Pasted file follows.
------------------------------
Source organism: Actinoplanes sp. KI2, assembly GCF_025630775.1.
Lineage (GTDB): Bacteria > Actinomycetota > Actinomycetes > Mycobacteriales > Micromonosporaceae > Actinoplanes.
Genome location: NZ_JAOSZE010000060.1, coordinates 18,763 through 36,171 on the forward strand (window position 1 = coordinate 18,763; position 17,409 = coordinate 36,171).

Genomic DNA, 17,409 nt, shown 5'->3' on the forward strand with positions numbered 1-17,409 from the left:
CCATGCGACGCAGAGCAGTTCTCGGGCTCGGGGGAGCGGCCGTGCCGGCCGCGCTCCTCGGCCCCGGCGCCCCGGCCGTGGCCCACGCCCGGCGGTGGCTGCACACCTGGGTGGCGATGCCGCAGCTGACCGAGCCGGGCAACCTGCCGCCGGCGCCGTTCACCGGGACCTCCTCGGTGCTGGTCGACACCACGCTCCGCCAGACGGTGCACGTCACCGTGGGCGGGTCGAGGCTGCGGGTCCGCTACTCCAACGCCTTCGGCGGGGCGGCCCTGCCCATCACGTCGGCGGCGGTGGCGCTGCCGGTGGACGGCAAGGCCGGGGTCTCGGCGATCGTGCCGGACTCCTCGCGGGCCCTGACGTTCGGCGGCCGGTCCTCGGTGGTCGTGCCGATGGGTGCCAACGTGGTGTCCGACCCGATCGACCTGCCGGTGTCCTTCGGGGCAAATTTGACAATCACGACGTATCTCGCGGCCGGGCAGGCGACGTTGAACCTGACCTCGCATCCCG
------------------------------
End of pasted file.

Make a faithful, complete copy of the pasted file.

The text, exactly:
Source organism: Actinoplanes sp. KI2, assembly GCF_025630775.1.
Lineage (GTDB): Bacteria > Actinomycetota > Actinomycetes > Mycobacteriales > Micromonosporaceae > Actinoplanes.
Genome location: NZ_JAOSZE010000060.1, coordinates 18,763 through 36,171 on the forward strand (window position 1 = coordinate 18,763; position 17,409 = coordinate 36,171).

Genomic DNA, 17,409 nt, shown 5'->3' on the forward strand with positions numbered 1-17,409 from the left:
CCATGCGACGCAGAGCAGTTCTCGGGCTCGGGGGAGCGGCCGTGCCGGCCGCGCTCCTCGGCCCCGGCGCCCCGGCCGTGGCCCACGCCCGGCGGTGGCTGCACACCTGGGTGGCGATGCCGCAGCTGACCGAGCCGGGCAACCTGCCGCCGGCGCCGTTCACCGGGACCTCCTCGGTGCTGGTCGACACCACGCTCCGCCAGACGGTGCACGTCACCGTGGGCGGGTCGAGGCTGCGGGTCCGCTACTCCAACGCCTTCGGCGGGGCGGCCCTGCCCATCACGTCGGCGGCGGTGGCGCTGCCGGTGGACGGCAAGGCCGGGGTCTCGGCGATCGTGCCGGACTCCTCGCGGGCCCTGACGTTCGGCGGCCGGTCCTCGGTGGTCGTGCCGATGGGTGCCAACGTGGTGTCCGACCCGATCGACCTGCCGGTGTCCTTCGGGGCAAATTTGACAATCACGACGTATCTCGCGGCCGGGCAGGCGACGTTGAACCTGACCTCGCATCCCG